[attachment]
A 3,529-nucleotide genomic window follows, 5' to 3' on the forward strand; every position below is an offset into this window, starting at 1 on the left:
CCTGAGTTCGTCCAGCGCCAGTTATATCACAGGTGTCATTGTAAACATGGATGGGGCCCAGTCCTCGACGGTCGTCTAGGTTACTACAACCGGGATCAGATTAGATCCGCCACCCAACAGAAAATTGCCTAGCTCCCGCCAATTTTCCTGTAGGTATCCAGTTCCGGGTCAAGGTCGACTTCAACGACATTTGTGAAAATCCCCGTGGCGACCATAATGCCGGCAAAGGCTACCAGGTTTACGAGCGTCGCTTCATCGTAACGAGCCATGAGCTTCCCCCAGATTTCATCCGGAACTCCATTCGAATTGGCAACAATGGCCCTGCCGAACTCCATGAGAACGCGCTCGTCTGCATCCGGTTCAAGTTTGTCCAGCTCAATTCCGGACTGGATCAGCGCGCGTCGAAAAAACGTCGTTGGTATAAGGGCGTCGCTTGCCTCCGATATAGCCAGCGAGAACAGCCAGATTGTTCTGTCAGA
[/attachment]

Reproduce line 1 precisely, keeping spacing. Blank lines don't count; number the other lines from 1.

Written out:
A 3,529-nucleotide genomic window follows, 5' to 3' on the forward strand; every position below is an offset into this window, starting at 1 on the left: